Editorial: The strength of our Union is you, its members
Queensland Teachers' Journal, Vol 127 No 6, 12 August 2022, page no. 5
Following the decisions of members and State Council to accept the EB10 offer, I have reflected on some of the questions and issues that members have raised in relation to the offer and the process of negotiating an agreement.
Having been a member of the Union for all 10 enterprise bargaining negotiations, and an officer for the last nine, I can honestly say that every EB is different.
The differences are manifold. It can depend on who is in government, where negotiations are within the election cycle, the matters impacting on members at the time, and the priorities established by Council and Executive.
For example, in 2012 the Newman government offered QTU members 2.7 per cent p.a. (in contrast to the 3 per cent increase offered to the nurses in the same year). However, it was accompanied by attacks on members’ rights at work, which started with multiple changes to the Industrial Relations Act and a claim through which the government sought to remove matters such as class sizes, administration time, specialist conditions and school-based management guarantees from the agreement, as well as place school leaders on contract. QTU members campaigned to retain their hard-won working conditions. Once these were secured, members accepted the offer by the then government.
Conversely, the last EB had two main focusses – the implementation of the Promotional Positions Classification Review and workload. The government’s offer included a 2.5 per cent headline increase, but also built in an additional step for experienced senior teachers, the Principles of Good Workload Management, additional non-contact time and a classification scale restructure for heads of program and school leaders, which resulted in these classifications receiving an overall increase across the life of the agreement of between 10 and 17 per cent (depending on the classification at the time).
During both EBs, there were members who were dissatisfied. During both of these negotiations, members were of the view that industrial action was necessary and expressed anger when, once a ballot for industrial action was conducted, the Union Executive and/or Conference determined not to proceed with the action.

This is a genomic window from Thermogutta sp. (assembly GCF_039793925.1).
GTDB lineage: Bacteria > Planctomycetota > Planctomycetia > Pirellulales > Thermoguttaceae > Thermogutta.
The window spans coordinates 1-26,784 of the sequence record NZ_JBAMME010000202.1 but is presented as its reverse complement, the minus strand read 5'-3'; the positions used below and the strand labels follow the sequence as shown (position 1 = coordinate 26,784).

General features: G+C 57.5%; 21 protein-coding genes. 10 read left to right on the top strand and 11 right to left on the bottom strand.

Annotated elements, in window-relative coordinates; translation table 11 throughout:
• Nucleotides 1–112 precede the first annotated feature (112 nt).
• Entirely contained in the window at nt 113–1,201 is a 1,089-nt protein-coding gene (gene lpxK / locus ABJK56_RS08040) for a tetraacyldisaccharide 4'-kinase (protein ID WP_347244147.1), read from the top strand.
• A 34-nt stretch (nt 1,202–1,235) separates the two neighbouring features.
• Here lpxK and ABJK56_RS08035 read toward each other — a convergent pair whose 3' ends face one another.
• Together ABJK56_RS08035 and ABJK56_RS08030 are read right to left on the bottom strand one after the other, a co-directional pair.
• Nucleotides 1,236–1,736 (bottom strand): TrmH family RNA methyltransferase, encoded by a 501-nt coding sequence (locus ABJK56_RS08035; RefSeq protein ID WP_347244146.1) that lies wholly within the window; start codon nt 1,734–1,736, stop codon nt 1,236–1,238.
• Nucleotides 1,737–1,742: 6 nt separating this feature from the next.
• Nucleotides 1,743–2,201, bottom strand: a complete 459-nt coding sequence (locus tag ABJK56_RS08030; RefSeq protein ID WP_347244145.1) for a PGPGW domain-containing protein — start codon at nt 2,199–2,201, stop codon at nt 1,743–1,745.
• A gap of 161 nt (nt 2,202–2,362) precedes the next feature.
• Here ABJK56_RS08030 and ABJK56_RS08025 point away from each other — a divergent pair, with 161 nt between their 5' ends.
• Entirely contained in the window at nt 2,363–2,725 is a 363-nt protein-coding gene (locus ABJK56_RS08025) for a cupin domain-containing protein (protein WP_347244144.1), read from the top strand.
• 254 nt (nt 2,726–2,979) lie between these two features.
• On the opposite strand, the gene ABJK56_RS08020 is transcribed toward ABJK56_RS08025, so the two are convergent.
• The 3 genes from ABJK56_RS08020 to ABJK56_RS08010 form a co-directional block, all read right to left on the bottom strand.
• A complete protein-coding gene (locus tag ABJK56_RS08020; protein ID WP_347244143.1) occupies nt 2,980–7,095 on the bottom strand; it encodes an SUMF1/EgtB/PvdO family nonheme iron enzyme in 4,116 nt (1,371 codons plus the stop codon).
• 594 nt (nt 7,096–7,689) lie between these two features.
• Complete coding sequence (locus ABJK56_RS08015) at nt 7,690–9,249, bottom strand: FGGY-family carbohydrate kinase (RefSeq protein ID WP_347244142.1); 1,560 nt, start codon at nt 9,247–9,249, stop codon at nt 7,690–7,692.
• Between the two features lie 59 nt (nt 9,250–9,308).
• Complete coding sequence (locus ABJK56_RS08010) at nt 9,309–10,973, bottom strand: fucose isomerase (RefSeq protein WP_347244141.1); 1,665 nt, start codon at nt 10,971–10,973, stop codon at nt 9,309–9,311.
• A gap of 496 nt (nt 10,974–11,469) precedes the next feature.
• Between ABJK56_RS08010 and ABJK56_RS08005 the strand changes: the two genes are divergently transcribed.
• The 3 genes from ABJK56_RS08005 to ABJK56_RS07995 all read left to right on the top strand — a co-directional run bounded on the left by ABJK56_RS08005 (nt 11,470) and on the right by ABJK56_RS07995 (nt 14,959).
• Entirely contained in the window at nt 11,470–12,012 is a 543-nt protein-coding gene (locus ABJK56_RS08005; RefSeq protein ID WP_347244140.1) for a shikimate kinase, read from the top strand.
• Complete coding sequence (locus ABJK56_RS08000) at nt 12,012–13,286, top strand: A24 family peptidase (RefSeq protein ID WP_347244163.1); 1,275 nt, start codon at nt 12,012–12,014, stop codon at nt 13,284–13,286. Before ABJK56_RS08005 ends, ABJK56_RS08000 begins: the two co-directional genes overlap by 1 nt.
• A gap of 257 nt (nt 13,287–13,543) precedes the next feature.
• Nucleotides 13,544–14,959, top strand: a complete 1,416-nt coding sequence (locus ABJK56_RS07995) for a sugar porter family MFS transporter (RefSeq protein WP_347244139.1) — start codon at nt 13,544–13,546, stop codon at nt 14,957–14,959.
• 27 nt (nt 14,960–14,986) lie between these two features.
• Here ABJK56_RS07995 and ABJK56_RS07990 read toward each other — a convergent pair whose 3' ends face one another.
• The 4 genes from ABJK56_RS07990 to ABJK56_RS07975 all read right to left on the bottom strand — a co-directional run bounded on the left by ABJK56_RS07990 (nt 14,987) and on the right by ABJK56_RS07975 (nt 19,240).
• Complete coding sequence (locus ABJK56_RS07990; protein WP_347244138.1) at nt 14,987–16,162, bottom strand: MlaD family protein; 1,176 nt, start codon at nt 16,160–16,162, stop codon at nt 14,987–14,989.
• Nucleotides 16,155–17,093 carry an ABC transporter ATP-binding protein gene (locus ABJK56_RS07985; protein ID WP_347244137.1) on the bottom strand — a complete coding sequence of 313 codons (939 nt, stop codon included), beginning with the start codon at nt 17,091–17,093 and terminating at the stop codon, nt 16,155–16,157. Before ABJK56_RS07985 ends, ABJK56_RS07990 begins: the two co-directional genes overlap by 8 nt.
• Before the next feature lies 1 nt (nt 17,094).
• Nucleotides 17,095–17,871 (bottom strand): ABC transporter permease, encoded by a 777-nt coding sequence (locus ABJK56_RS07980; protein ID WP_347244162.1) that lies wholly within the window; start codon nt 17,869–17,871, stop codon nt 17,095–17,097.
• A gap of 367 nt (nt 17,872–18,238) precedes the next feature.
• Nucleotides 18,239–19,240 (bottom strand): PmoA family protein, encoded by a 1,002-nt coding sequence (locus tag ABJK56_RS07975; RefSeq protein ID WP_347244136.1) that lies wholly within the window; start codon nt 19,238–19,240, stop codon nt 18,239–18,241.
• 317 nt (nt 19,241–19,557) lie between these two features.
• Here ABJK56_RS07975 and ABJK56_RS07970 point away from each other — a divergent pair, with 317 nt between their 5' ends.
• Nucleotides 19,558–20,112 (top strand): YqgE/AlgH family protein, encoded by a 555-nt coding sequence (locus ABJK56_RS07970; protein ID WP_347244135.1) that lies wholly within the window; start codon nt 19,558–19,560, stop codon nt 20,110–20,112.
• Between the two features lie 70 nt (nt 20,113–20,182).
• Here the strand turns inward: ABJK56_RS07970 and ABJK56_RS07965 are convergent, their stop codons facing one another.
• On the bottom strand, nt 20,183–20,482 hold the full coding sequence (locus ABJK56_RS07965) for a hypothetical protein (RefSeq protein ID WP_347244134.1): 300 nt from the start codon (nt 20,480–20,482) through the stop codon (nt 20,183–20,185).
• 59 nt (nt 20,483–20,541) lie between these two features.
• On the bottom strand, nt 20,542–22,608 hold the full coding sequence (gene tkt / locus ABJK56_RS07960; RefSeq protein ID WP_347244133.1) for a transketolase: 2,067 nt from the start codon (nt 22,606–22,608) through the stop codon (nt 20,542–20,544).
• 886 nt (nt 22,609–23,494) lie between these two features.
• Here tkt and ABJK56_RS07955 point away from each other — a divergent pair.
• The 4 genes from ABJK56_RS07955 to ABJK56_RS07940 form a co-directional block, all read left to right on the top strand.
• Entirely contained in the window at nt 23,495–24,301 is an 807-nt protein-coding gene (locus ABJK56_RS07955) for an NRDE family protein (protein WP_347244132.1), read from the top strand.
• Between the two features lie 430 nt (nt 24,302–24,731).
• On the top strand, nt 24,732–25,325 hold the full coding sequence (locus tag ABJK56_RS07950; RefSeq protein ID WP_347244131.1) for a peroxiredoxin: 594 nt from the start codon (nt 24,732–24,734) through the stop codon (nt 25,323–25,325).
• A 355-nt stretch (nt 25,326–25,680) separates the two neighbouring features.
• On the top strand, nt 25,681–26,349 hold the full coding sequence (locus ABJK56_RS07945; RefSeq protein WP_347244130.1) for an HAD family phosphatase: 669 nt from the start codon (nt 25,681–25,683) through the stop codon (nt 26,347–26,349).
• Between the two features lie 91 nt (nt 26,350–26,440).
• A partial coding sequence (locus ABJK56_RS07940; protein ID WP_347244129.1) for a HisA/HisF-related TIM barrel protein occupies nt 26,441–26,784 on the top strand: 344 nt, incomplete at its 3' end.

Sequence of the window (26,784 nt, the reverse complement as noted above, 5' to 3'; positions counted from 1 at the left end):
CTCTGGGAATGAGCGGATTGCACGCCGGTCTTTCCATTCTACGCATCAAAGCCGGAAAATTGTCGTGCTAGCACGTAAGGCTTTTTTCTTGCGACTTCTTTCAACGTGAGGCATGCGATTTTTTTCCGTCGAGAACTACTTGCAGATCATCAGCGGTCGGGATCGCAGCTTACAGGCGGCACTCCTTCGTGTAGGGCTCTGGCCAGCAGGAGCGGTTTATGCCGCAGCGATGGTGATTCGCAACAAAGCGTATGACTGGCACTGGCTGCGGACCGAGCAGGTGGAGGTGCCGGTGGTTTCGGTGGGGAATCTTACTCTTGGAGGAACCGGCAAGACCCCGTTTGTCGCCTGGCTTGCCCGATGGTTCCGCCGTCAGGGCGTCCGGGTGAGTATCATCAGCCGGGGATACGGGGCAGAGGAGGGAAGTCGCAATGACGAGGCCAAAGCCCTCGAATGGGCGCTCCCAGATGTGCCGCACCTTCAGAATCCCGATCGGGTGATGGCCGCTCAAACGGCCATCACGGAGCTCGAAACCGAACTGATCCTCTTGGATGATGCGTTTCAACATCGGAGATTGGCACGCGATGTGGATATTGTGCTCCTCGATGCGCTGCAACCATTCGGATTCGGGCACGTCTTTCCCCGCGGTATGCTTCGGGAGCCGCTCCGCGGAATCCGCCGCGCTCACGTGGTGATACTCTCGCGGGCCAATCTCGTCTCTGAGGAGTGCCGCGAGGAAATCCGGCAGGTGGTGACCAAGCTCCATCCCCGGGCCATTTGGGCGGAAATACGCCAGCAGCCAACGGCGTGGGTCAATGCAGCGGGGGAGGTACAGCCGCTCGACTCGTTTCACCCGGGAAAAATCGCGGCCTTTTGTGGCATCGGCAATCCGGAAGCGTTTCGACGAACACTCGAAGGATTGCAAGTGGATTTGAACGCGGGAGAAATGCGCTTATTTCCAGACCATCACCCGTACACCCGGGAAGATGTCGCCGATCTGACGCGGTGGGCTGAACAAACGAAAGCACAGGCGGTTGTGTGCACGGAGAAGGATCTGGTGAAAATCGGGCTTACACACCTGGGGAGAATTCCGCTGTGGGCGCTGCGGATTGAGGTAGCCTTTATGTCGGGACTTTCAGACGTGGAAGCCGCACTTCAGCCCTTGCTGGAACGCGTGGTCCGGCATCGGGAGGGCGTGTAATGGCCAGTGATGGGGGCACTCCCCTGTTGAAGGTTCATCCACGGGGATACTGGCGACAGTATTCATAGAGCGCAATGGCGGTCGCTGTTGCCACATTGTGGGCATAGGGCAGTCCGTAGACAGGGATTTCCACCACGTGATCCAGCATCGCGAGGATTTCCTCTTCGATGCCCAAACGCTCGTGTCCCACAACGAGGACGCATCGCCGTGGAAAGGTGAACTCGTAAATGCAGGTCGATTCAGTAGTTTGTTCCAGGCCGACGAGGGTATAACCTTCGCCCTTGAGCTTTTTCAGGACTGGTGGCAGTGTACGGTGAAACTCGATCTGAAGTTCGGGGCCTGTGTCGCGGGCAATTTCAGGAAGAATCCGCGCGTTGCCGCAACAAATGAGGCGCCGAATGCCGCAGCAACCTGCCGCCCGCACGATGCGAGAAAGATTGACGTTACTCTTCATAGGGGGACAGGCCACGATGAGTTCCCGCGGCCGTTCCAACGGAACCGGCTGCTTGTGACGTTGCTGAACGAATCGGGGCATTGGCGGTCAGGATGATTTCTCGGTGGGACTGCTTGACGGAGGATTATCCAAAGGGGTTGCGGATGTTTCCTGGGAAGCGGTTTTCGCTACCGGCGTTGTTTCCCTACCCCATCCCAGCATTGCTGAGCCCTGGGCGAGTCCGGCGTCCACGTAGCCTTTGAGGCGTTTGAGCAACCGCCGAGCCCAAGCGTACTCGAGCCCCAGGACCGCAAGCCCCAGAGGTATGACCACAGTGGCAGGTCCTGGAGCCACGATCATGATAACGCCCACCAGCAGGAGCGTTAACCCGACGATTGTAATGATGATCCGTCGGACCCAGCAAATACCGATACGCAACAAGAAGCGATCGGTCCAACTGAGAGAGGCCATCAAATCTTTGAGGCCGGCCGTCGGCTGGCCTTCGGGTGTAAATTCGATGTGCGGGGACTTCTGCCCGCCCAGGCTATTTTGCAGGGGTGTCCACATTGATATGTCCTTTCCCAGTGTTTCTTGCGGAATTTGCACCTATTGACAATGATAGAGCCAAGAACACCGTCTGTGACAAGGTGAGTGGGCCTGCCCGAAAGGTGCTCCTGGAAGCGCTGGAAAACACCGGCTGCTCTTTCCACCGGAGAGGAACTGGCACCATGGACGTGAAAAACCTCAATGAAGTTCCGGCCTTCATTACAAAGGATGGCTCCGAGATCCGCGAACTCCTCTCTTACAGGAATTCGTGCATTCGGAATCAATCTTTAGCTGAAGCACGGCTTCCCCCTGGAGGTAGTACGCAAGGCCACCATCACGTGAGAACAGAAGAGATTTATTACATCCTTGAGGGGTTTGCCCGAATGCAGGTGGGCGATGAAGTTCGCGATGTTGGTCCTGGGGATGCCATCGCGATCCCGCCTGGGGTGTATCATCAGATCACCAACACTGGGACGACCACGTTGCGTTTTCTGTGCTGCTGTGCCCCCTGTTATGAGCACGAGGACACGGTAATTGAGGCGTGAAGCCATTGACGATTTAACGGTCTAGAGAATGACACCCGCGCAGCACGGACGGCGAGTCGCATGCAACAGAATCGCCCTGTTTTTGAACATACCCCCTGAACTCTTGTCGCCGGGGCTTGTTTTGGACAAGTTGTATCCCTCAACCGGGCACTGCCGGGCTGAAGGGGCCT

This EB, rather than balloting for industrial action in the lead up to any offer by the government, State Council determined to establish the core priorities for negotiations and ballot for industrial action if any government offer was insufficient to meet these priorities. Despite following this strategy, some members continued to express a view that industrial action is the only way to show the strength of the Union and achieve outcomes in EB negotiations.
Plainly this is not the case.
The strength of any union lies in its members. It lies in the democratic structures of the Union and ensuring that decisions are made by members, for members. It lies in the willingness of members to have their voices heard and the willingness of members to be engaged in all elements of a campaign.
Industrial action comes following a period of campaigning and lobbying to achieve an outcome.
During this EB campaign, members wrote letters to the Premier, attended MP delegations and turned out in numbers on Labour Day. Our presence across every community in Queensland ensured that our communities supported our argument that we deserved “more than praise”. The result is an EB10 offer that members have accepted.
This offer delivers real benefits to QTU members. The core tenets of this EB were to promote and protect our profession by attracting and retaining teachers and school leaders, and it does that. Increases in incentives, as well as the introduction of attraction allowances and incentives, are the first step in recognising that our members are everywhere and deserve compensation for working in the most remote places in the state, as well as in provincial centres. It delivers salaries that are the highest in Australia – something that is important to retaining members.
But it does more than that. Some members have expressed reservations about “yet another review”, but when that review requires us to look at our duties, to look at what we do and whether it is something that you as a teacher or school leader should be doing as a requirement of your role, then that is a conversation we absolutely need to be a part of.
Mapping exactly what teachers and school leaders are currently required to do is a crucial early step in the review of duties and responsibilities, therefore identifying the workload creep that has happened in recent years. Without that detailed mapping, it’s impossible to establish what workload can be reasonably and permanently removed.
It’s not going to be easy, but it’s going to be necessary. Teachers, heads of program and school leaders need to be prepared to do things differently. The department needs to resource schools differently to support this if we are going to truly regain respect for our profession, attract new teachers and keep experienced ones.
Ultimately, what this EB shows us is that there is a time and place for everything – sometimes we will rally; other times we will strike; and other times we will engage politically – the effect of these strategies depends on one thing – the members of the Union.
If we have a Union membership that is united in attempting to achieve the best working conditions and salaries for each other, then we truly are mighty.